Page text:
So since I started getting on this social media bandwagon, I’ve been really paying attention to how companies interact with the public. Especially on Twitter. I have run into a few different experiences that I thought I would document that really highlight the difference between those companies that ‘get it’ and those that don’t.
It was my wifes birthday last week. The kids and I decided we would take her out to one of our favourite restaurants, The Melting Pot over on the south side of the city. We were pretty excited and I thought I would check out their social media prowess. So I sent a tweet something to the effect of
Taking my wife out for a birthday dinner to @meltingpotedm
Off we went for our dinner. Now you need to understand we have been to the Melting Pot about 8 times in the 18 months or so that it has been open. The whole family really enjoys it. Unfortunately this visit was less than stellar. Our server was extremely friendly and attentive, but screwed up on the kids initial order. By the time we got to dessert the service had really gone downhill. My wife’s coffee order came out when we were just about finished the dessert. The dessert portions were smaller than usual and we were missing a some favourite dippers. It was nothing substantial but not a fantastic experience.
So the next day after I get to work I receive a tweet from @meltingpotedm:
How was it? We hope that you had a great time and thanks for spending the special occasion with us!
So I responded and the conversation looked like this:
@meltingpotedm good. Service fell apart a little at the end. Dessert prtns have dwindled since r 1st visit. was r 8th visit since u opened
@axiommike Sorry to hear! Referring to Chocolate or Dippers for the dessert? I’d like to look into this – thanks 4 the heads up!
@axiommike Sounds like u received a Gluten Free dessert plate (mallows served plain). Thx for the info – will follow up with kitchen!
Notice how my tone changed after even the initial acknowledgement? When I sat down and thought about how I felt Tuesday morning prior to this exchange about the dinner, compared to how I felt after the exchange. Wow, what a difference. Obviously they could do nothing to actually change my experience but just by acknowledging the experience they completely altered my take away from that dinner. Well done @meltingpotedm! If you do get the opportunity to go I would highly recommend. After all they are 7 for 8 in my book and those stats aren’t bad by my standards.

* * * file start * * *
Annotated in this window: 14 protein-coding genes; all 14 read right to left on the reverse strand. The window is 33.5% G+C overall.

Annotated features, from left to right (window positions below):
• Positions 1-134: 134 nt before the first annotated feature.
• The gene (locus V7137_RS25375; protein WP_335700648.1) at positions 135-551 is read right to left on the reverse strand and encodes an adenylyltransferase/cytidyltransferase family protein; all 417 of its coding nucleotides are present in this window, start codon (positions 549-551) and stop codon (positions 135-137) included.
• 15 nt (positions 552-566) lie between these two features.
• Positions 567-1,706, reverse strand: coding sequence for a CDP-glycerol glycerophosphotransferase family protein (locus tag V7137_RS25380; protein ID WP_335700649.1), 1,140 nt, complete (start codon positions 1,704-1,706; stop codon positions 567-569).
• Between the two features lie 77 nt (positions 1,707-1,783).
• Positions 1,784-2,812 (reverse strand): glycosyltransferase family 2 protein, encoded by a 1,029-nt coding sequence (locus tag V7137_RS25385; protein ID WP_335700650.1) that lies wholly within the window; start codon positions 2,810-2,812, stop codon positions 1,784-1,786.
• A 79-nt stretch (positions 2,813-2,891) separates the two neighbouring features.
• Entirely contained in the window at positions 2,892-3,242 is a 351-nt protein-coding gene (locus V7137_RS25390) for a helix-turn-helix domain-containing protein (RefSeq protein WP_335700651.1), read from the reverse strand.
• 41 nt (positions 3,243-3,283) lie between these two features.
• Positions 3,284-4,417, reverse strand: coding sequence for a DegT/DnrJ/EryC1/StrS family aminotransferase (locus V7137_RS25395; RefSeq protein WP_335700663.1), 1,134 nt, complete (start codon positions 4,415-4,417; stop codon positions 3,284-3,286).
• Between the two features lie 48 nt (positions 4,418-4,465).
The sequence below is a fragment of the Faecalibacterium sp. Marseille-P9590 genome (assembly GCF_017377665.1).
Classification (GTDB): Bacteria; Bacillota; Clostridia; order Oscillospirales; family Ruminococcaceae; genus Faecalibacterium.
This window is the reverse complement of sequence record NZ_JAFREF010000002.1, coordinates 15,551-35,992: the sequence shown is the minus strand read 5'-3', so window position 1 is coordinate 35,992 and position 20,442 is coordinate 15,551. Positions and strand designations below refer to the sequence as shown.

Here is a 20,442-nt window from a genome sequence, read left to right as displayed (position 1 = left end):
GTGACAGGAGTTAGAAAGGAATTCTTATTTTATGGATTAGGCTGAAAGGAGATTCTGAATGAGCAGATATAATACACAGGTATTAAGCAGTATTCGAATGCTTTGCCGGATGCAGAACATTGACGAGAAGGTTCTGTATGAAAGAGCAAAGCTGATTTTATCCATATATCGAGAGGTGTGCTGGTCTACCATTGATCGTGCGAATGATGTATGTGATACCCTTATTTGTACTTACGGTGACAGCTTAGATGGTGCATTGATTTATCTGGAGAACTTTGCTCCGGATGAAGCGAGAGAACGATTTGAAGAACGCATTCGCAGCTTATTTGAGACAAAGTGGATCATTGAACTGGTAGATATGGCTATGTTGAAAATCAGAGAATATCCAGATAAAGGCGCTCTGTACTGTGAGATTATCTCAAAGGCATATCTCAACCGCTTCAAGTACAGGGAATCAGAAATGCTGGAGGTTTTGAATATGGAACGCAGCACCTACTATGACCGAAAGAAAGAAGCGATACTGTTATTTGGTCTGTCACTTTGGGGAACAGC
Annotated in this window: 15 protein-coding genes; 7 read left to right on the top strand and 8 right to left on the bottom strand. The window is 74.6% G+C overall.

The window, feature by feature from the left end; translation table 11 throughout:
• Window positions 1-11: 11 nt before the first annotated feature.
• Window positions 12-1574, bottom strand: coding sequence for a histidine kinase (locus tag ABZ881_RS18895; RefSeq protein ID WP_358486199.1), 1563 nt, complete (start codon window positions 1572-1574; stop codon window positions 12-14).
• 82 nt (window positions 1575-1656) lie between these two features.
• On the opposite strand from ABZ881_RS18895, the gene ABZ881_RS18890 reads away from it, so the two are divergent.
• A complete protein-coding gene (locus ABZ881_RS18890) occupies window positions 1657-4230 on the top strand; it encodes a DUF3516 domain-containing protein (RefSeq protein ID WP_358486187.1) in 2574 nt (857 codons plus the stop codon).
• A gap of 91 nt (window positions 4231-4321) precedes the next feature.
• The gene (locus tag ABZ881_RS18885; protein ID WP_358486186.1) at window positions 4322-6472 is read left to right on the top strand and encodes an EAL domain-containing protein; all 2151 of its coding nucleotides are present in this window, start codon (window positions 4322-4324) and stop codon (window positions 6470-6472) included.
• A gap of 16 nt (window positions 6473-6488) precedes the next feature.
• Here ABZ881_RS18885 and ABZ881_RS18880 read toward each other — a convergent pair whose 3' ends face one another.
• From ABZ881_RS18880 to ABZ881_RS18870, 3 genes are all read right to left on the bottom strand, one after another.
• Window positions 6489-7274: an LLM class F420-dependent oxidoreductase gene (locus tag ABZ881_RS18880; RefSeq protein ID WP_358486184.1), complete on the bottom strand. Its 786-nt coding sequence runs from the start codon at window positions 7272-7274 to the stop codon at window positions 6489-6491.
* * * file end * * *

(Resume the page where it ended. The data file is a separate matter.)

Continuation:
Contrast that with my Twitter experience with @goodlifefitness. One of the things I find extremely frustrating with many of the fitness clubs of days gone by are the hard sell techniques to gain members. My wife used to work at a few as a personal trainer and witnessed some of these behaviors first hand. She is not a fan of these tactics.
Late last week she happened to be out on some errands with our 8 year old daughter and happened to be passing by the new Goodlife Fitness club. She is interested in seeing what kind of classes they have to offer and what a membership vs. drop in fees might be. Well of course they would not give her any information until she made an appointment to have a full orientation. She was not impressed. So when we discussed the experience at dinner, I suggested that I would tweet at them her experience and see what kind of response we received.
Well, this will be a short story… We received NO response. I honestly do not understand why companies put themselves out there on Twitter if they are not prepared to respond to customers. Maybe I’m expecting too much, but I think if you have a corporate Twitter account you have an obligation to respond to it. Your thoughts?